The US Defense POW/MIA Accounting Agency aims to provide the fullest possible accounting for US missing military servicemen to their families and the nation.

The Agency works to identify the remains of personnel reported as missing in action and below you can find details of some of their recent discoveries. As of the end of October 2023, the US Defense Accounting agency successfully identified another 7 US soldiers.

Airman Accounted for from WWII (Sexton, D.)

The Defense POW/MIA Accounting Agency (DPAA) announced that U.S. Army Air Force Pvt. Doyle W. Sexton, 23, of Salt Lake City, Utah, who was captured and died as a prisoner of war during World War II, was accounted for July 13, 2023.

In late 1942, Sexton was a member of the Headquarters Squadron, 19th Bombardment Group, when Japanese forces invaded the Philippine Islands in December. Intense fighting continued until the surrender of the Bataan peninsula on April 9, 1942, and of Corregidor Island on May 6, 1942.

Thousands of U.S. and Filipino service members were captured and interned at POW camps.  Sexton was among those reported captured when U.S. forces in Bataan surrendered to the Japanese. They were subjected to the 65-mile Bataan Death March and then held at the Cabanatuan POW camp. More than 2,500 POWs perished in this camp during the war.

According to prison camp and other historical records, Sexton died July 19, 1942, and was buried along with other deceased prisoners in the local Cabanatuan Camp Cemetery in Common Grave 312.

To identify Sexton’s remains, scientists from DPAA used dental and anthropological analysis, as well as circumstantial evidence. Additionally, scientists from the Armed Forces Medical Examiner System used mitochondrial DNA (mtDNA) and Y-chromosome DNA (Y-STR) analysis.

Although interred as an Unknown in MACM, Sexton’s grave was meticulously cared for over the past 70 years by the American Battle Monuments Commission (ABMC).

Soldier Accounted For From World War II (Gruwell, R.)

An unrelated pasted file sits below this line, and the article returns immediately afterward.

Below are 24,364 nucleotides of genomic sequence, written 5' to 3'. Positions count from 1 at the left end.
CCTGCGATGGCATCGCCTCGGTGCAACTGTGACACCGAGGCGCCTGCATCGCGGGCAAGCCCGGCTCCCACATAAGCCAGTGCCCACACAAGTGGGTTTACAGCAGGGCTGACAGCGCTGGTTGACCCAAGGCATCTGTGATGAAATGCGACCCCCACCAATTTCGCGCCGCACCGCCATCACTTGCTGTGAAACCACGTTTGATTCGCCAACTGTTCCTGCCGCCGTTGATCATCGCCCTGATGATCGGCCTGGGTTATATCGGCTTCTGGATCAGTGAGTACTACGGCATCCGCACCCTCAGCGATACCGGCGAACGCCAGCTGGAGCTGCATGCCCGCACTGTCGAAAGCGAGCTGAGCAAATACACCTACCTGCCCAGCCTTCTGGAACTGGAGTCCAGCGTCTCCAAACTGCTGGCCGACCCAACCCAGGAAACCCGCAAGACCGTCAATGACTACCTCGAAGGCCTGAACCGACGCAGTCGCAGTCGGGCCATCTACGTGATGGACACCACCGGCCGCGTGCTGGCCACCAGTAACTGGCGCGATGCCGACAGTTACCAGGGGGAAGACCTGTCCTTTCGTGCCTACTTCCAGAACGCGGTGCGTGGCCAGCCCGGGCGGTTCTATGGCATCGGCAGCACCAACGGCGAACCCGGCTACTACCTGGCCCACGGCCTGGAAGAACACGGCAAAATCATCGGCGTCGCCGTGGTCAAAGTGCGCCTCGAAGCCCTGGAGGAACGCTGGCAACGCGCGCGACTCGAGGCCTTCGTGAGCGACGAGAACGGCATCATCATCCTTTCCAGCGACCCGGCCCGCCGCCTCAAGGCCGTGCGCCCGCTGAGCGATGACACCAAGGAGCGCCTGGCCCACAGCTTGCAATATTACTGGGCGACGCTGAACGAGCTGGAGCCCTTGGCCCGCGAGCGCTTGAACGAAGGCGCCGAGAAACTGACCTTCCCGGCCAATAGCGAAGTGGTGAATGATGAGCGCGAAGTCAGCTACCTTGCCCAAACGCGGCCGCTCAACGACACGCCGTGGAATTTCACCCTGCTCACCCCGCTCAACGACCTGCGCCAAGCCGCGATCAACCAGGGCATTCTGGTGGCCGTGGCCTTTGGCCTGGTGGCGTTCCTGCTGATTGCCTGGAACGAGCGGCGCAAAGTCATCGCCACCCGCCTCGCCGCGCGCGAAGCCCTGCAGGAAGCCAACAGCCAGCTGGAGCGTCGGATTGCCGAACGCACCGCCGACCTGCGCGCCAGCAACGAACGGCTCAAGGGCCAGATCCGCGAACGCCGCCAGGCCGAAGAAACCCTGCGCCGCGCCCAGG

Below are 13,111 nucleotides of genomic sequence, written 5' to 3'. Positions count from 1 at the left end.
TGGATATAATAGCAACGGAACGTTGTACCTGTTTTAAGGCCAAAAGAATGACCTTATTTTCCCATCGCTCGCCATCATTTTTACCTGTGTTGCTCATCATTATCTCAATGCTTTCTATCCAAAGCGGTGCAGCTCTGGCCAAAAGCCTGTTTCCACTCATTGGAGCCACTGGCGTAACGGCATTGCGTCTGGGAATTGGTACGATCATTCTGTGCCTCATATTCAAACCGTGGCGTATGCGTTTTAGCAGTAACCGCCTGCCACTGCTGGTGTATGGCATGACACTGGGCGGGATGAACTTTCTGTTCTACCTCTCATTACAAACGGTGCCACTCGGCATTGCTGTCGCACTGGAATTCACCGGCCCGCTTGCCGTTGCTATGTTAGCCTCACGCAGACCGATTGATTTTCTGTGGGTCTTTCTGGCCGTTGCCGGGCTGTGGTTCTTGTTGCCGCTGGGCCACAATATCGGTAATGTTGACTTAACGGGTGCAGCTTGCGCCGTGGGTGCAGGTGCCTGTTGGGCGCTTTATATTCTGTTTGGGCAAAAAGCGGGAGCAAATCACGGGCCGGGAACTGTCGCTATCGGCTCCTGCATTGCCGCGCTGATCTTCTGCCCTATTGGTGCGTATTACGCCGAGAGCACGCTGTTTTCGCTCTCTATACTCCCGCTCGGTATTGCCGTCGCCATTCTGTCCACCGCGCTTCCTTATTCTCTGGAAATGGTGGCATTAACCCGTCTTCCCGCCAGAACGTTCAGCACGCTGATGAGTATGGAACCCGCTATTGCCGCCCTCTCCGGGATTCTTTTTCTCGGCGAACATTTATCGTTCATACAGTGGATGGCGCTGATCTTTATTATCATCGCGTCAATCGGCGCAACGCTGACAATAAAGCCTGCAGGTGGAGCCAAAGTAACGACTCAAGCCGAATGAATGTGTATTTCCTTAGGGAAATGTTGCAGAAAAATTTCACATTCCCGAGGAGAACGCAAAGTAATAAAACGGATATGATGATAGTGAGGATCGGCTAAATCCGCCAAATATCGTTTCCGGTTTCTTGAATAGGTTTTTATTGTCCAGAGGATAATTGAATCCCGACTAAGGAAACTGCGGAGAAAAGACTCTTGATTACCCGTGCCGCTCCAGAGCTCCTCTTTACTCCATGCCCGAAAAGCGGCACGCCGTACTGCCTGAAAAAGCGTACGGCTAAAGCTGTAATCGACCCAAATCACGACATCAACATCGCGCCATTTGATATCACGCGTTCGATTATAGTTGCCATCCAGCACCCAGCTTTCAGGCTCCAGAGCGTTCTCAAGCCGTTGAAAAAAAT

USS Oklahoma Sailor Accounted For From World War II (Allen, S.)
Soldier Accounted for from WWII (Gerdes, W.)

The Defense POW/MIA Accounting Agency (DPAA) announced that U.S. Army Staff Sgt. Woodrow F. Gerdes, 31, of St. Louis, Missouri, killed during World War II, was accounted for July 25, 2023.

In November 1944, Gerdes was assigned to Company K, 3rd Battalion, 110th Infantry Regiment, 28th Infantry Division. His battalion had been tasked with advancing on the enemy within the Raffelsbrand, near the town of Germeter, Germany, in the Hürtgen Forest. During intense fighting and heavy artillery fire, Gerdes was reported missing in action on Nov. 9. German forces never reported him as a prisoner of war, nor did U.S. Army officials learn any details of his fate. With no evidence that he survived the fighting, Army officials eventually determined he was killed in action.

While studying unresolved American losses in the Hürtgen area, a DPAA historian determined that one set of unidentified remains, designated X-4507 Neuville, recovered from a foxhole near Raffelsbrand in April 1947, possibly belonged to Gerdes. The remains, which had been buried in Ardennes American Cemetery, an American Battle Monuments Commission site in Neuville-en-Condroz, Belgium, in 1949, were disinterred in June 2018 and sent to the DPAA laboratory for identification.

To identify Gerdes’s remains, scientists from DPAA used anthropological analysis, as well as circumstantial evidence. Additionally, scientists from the Armed Forces Medical Examiner System used Y-chromosome DNA (Y-STR), and autosomal DNA (auSTR) analysis.

Pilot Accounted for from WWII (Myers, G.)

The Defense POW/MIA Accounting Agency (DPAA) announced that U.S. Army Air Forces 2nd Lt. Gilbert H. Myers, 27, of Pittsburgh, Pennsylvania, killed during World War II, was accounted for Aug. 10, 2023.

In the summer of 1943, Myers was assigned to the 381st Bombardment Squadron, 310th Bombardment Group, in the Mediterranean Theater. On July 10, while serving as a co-pilot of a B-25 Mitchell, Myers’ aircraft was hit by anti-aircraft fire while conducting a bombing mission over Sicily. Myers’s remains were not recovered, and he was subsequently declared missing in action.

In 2021 and 2022, DPAA and partner organization personnel from the Cranfield University Recovery and Identification of Conflict Team returned to Sciacca. There they were able to recover additional plane wreckage pieces, as well as human remains from the crash site. These remains were sent to the DPAA Laboratory for examination and identification.

To identify Myers’s remains, scientists from DPAA used anthropological analysis, as well as circumstantial evidence. Additionally, scientists from the Armed Forces Medical Examiner System used mitochondrial DNA (mtDNA), Y-chromosome DNA (Y-STR), and autosomal DNA (auSTR) analysis.

 

Pilot Accounted For From World War II (Litherland, J.)

Image Source:

  • Airman Accounted for from WWII (Sexton, D.): DPAA
  • Soldier Accounted for from WWII (Gerdes, W.): DPAA
  • Pilot Accounted for from WWII (Myers, G.): DPAA
  • October 2023 Identified Soldiers: DPAA
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